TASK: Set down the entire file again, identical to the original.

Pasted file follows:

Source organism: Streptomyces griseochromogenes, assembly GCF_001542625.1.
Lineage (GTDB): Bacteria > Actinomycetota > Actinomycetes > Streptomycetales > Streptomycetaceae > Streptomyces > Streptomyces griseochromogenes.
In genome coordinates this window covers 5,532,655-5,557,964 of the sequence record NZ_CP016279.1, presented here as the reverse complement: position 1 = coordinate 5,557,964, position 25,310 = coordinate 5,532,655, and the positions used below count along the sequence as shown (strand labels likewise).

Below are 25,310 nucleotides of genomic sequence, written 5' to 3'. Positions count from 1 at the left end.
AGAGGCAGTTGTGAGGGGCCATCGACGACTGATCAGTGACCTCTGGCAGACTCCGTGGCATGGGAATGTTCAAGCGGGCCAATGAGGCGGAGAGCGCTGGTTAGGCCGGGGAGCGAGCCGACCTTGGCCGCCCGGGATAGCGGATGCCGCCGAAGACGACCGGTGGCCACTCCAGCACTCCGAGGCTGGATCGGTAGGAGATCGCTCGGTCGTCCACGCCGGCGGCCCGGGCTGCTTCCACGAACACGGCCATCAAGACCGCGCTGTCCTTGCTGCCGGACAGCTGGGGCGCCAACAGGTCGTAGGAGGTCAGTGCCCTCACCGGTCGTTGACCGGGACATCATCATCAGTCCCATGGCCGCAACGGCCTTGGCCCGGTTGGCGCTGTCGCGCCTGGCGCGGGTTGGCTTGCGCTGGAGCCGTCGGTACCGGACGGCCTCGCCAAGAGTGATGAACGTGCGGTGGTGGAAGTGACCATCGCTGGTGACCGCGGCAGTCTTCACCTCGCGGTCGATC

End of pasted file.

Source organism: Streptomyces griseochromogenes, assembly GCF_001542625.1.
Lineage (GTDB): Bacteria > Actinomycetota > Actinomycetes > Streptomycetales > Streptomycetaceae > Streptomyces > Streptomyces griseochromogenes.
In genome coordinates this window covers 5,532,655-5,557,964 of the sequence record NZ_CP016279.1, presented here as the reverse complement: position 1 = coordinate 5,557,964, position 25,310 = coordinate 5,532,655, and the positions used below count along the sequence as shown (strand labels likewise).

Below are 25,310 nucleotides of genomic sequence, written 5' to 3'. Positions count from 1 at the left end.
AGAGGCAGTTGTGAGGGGCCATCGACGACTGATCAGTGACCTCTGGCAGACTCCGTGGCATGGGAATGTTCAAGCGGGCCAATGAGGCGGAGAGCGCTGGTTAGGCCGGGGAGCGAGCCGACCTTGGCCGCCCGGGATAGCGGATGCCGCCGAAGACGACCGGTGGCCACTCCAGCACTCCGAGGCTGGATCGGTAGGAGATCGCTCGGTCGTCCACGCCGGCGGCCCGGGCTGCTTCCACGAACACGGCCATCAAGACCGCGCTGTCCTTGCTGCCGGACAGCTGGGGCGCCAACAGGTCGTAGGAGGTCAGTGCCCTCACCGGTCGTTGACCGGGACATCATCATCAGTCCCATGGCCGCAACGGCCTTGGCCCGGTTGGCGCTGTCGCGCCTGGCGCGGGTTGGCTTGCGCTGGAGCCGTCGGTACCGGACGGCCTCGCCAAGAGTGATGAACGTGCGGTGGTGGAAGTGACCATCGCTGGTGACCGCGGCAGTCTTCACCTCGCGGTCGATC